So I changed the code to look like this.
And low and behold, it was still stable. The speed was totally incorrect, of course, but it was clear that
RunPhysicsStep was missing something that was handled in the setup or teardown code.
I made small change after small change and finally was able to isolate the issue. One big difference between my code and how Unity was doing things was that they read out the data from the physics engine at the end of each step and then read it back in at the start of each step. This is desirable for them, but it was not something I was doing as for our use-case, it was just overhead. However, what I had forgotten was that when we load the data into the physics engine’s data structures, there are two places you have to put the transform for the bodies being simulated. After each physics step, only one has the updated transform, so I needed to make sure that the transform was written back to the other.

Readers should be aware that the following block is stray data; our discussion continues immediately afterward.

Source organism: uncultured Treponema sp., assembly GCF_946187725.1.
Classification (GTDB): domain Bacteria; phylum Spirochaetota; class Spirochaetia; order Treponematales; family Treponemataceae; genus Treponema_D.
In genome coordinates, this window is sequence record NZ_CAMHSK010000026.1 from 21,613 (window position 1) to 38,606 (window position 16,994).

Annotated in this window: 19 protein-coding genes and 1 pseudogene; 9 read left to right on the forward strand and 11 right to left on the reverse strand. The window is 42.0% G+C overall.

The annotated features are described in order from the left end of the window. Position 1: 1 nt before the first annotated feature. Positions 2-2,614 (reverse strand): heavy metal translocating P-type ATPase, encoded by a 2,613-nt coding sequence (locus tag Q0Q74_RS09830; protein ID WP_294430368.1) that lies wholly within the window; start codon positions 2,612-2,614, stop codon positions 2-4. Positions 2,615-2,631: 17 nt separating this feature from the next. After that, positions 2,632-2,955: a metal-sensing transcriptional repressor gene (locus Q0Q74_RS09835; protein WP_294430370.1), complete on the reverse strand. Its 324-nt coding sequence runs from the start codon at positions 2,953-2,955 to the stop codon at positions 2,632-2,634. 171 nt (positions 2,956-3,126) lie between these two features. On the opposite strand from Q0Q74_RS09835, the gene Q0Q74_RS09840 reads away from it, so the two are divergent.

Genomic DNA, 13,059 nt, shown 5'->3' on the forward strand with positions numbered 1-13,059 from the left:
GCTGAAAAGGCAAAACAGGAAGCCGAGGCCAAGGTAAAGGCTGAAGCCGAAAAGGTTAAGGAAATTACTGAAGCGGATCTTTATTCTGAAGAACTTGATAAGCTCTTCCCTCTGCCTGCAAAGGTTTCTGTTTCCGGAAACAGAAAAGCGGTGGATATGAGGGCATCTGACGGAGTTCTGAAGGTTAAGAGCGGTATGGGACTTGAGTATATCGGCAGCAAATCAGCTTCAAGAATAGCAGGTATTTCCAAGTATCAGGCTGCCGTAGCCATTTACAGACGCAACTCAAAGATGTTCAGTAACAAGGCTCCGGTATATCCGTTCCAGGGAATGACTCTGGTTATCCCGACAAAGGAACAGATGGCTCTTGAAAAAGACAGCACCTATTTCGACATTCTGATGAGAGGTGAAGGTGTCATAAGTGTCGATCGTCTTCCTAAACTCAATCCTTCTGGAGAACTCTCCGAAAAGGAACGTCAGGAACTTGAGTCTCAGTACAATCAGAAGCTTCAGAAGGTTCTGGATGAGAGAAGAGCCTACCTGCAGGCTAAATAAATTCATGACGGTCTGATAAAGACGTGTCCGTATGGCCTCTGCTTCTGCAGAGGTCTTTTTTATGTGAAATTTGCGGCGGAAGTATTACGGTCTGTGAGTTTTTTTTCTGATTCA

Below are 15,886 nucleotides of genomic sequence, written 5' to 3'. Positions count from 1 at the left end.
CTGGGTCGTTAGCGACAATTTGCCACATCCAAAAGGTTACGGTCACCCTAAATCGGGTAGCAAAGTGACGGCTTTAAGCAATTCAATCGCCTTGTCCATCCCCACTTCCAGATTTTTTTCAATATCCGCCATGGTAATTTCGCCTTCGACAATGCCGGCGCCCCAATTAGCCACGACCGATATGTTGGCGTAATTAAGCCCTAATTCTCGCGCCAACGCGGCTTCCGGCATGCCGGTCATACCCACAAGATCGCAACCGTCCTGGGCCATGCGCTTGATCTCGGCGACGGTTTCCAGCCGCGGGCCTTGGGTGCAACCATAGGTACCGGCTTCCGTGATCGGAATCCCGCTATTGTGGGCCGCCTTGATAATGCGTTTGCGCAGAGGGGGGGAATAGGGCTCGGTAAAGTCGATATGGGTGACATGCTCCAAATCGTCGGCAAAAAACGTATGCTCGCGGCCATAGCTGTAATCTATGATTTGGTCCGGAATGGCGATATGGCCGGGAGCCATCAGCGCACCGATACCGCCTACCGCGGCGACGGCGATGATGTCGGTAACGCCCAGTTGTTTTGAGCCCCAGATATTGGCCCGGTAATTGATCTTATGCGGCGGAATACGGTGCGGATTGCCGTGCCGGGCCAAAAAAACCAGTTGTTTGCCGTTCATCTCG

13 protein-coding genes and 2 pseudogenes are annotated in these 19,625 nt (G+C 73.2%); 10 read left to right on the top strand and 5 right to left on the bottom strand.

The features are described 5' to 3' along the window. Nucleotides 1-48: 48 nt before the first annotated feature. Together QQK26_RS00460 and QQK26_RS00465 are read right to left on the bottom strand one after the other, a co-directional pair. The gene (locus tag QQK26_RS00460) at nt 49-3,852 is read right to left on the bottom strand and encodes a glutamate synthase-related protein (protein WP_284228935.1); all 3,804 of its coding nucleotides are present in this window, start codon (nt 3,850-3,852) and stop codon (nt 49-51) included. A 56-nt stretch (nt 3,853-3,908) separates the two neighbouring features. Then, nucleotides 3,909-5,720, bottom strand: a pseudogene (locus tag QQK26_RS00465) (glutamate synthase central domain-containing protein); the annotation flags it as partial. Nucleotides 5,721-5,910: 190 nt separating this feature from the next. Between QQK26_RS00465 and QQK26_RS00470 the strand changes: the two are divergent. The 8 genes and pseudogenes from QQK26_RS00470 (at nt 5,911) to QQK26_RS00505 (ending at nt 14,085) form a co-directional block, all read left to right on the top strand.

And that was it! Suddenly the simulation is solid as a rock at 20fps, and I could breathe a sigh of relief.
I’m now going to do some performance tests again, tweak my fixed-timestep implementation, and then move on to rewriting our board representation to use our new light implementation.
Hope you have a great day, Seeya!
 This makes sense when you look at it and is not an issue with how Unity made this.
Hey again folks.
Progress has been good on the new mesher for the fog of war. The new mesh is much more regular, which should help if we use vertex animation on the mesh.
In the clip below, you will spot two significant issues (Ignoring the shader as we haven’t started on that yet):
- The seams in the fog at the edges of zones (16x16x16 world-space chunks)
- The lighting seems weird